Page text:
7/11/19 - 5/12/19
Exhibition and Special Events
Art Research Matters | Baum & Leahy | Jez riley French | Joey O’Gorman | Jasmin Märker | Matmos | Robin Price | Saša Spačal | Mark Peter Wright
Free Entry to All, including Non-human Beings
Hyperobjects invites you to look at the world from non-human perspectives and rethink our ecological relationships with the planet and beyond.
With Sonic performance ‘Dissolves’ by Jez riley French, 7pm
Reading Session - Discussion on Timothy Morton’s Hyperobject
with Art Research Matters (Ulster Research Salon)
>>Off-site event at Platform Arts, Belfast
Audio Session, 7pm
‘Artificial Natures’ by Mark Peter Wright
‘2311’ by Saša Spačal
Video Documentation Screening - Exhibition viewed through robot’s eyes
*Date and time subject to change
Showcasing live micro-kingdoms, 3D printed sculptures, installations, video, text, drawings and sound art, Catalyst Arts presents Hyperobjects, an interdisciplinary programme of exhibition and public events with local and international artists and musicians.
Audience will experience sounds of mineral and civil structure fragments dissolving through the actions of acid rain (Jez riley French); live amplified effects of electromagnetic hypersensitivity shared collectively in our modern technology (Mark Peter Wright); sonic properties of plastic, and its wider associations from the everyday to the environmental and political (Matmos); stories told from the perspectives of slime mould, our ancient life companion (Jasmin Märker); speculative world inspired by deep oceanic ecological forms and microbe-centric languages (Baum & Leahy); mesmeric projection of ‘intra-flux’ - a flow of intra-actions in biogeochemical feedback loops perpetuating across scales (Saša Spačal); Lorenz Attractor, butterfly effect visualised in the gallery space (Joey O’Gorman); and the universe clock redefined through a 64-bit computer’s sense of time (Robin Price).
Part of the Ulster Research Salon and initiated by Gerard Carson and Katrina Sheena Smyth, Art Research Matters (ARM) is a monthly reading group in Belfast specifically looking at recent developments in (post)continental philosophy and their significance to contemporary art practice, considering theories within posthuman studies, new materialism: material feminism, actor network theory, process philosophy, object oriented ontology and more.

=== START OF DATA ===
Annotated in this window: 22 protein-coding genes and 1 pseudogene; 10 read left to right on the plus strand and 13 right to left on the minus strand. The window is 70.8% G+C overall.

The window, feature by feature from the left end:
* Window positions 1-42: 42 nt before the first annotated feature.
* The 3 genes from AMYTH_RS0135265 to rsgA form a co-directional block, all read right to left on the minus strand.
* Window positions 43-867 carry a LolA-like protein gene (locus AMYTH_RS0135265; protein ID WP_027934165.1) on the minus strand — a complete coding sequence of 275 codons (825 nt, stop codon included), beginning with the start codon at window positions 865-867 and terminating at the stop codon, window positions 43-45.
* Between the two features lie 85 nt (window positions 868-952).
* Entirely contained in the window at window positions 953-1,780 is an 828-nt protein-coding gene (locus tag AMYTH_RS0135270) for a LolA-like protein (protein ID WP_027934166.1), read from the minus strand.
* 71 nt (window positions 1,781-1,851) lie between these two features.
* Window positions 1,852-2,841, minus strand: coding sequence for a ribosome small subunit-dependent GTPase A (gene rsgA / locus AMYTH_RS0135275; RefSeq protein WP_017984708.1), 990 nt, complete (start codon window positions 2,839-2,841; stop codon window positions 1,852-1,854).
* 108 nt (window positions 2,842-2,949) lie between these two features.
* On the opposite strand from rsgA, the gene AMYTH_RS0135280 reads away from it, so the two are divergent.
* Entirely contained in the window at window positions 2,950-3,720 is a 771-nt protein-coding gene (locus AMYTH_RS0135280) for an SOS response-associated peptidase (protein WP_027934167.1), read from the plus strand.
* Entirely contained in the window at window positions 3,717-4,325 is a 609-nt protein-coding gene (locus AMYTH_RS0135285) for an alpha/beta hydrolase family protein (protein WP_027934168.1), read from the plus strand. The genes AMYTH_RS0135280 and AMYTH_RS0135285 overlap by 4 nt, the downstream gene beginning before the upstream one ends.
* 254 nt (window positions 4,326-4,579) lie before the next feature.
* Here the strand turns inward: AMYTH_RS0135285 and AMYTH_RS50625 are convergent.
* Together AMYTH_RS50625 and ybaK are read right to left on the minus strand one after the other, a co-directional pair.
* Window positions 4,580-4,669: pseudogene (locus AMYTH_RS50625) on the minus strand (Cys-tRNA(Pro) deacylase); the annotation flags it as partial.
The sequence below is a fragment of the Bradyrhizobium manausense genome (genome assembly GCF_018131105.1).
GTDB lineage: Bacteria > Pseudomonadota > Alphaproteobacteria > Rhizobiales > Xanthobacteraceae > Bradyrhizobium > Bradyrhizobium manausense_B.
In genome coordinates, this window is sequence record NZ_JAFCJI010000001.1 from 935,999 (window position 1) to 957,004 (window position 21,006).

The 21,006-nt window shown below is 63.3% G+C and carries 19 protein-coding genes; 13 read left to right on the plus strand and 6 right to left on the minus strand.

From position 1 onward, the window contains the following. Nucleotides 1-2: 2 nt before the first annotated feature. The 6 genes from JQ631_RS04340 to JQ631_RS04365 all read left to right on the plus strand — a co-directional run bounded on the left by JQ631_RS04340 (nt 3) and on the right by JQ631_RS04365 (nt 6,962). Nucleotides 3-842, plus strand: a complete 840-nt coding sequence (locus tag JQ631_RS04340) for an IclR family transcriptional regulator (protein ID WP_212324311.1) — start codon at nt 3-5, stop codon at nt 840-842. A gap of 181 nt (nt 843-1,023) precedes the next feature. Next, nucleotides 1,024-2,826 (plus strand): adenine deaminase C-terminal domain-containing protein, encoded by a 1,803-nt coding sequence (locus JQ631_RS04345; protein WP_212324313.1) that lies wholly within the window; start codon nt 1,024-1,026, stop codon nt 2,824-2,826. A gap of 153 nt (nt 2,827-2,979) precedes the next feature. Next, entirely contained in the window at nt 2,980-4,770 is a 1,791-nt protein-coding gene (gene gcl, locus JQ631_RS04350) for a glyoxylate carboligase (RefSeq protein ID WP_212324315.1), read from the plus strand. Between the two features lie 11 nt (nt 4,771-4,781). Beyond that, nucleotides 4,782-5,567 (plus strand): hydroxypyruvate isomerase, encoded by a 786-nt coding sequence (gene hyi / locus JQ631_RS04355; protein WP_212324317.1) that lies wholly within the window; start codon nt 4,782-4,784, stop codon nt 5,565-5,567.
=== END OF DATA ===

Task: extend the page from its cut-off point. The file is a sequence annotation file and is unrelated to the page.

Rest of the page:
Baum & Leahy (Amanda Baum (DK) and Rose Leahy (UK) is an Earth-based symbiotic practice exploring how sustainable futures can be grown in symbiosis between environmental ethics and multispecies aesthetics. They collaborate with scientists, recently with microbiologists, quantum computer scientists and cosmologists to translate intangible phenomena and complex ecological dynamics into sensorial experiences.
Since meeting at the Royal College of Art, Baum & Leahy have exhibited at internationally renowned venues, such as the Royal Academy of Arts, Tate Modern, Victoria and Albert Museum, Wellcome Collection, Elephant West (UK), The National Gallery of Denmark, Medical Museion (DK), MU ArtSpace (NL), Prairie (US), and Sonar +D (SPN). In 2018 Baum & Leahy received both the Bio Art & Design Award and the British Library Labs Artistic Award.
Jez riley French is an artist from Hull who uses intuitive composition, field recording, improvisation and photography to explore his emotive responses to places and situations. He is preoccupied by the ways in which people listen and has an active interest in issues around distortions of histories within sound cultures. His work often stems from a desire to reveal sounds that would otherwise be unreachable, or that go unnoticed. He makes work from sources such as the electromagnetics of light bulbs or office equipment, the resonance of architectural spaces and structures, and the miniscule sounds of insects feeding.
French was one of the lead artists for The Height of the Reeds’ (Hull UK City of 2017). His work has been performed and exhibited at Tate Modern, Tate Britain, Art’s Lick Weekend (UK), The Whitworth, (UK), Paradise Air (Japan), MoT - Museum of Contemporary Art Tokyo (Japan), Artisphere (USA), Harpa (Iceland), Mengi (Iceland), The Wired Lab (Australia), Mullae Art Space (Korea) and for organisations in numerous other countries around the world. His hand-built microphones have been used to record a vast range of sounds, from orchestras at the BBC Proms, to sound elements for films, TV & games such as ‘The Theory of Everything’, ‘Star Wars’, ‘Gravity’, 'Chernobyl' etc. They are also used to record sounds for various David Attenborough led series.
Joey O’Gorman is a PhD researcher at the Belfast School of Art who is investigating the hybrid and multi-scaled ecologies in which we are embedded. By exploring multiple perspectives, from personal experience to scientific, political and aesthetic discourses, and employing multiple media, his practice seeks to reflect the complexities of an evolving world. Recent works include: the residency project ‘Eco-evo-devo and the Hypercylces of an Extended Self’ (Platform Arts, Belfast) ; the performative lecture ‘To Imagine what Cares’ for the Imagine: Ideas and Politics festival (Framewerk, Belfast); and MFA degree show installation ‘Mapping Multivalent Ecologies and Undermining the Cage of Anthropocentric Sense’ (Catalyst Arts, Belfast).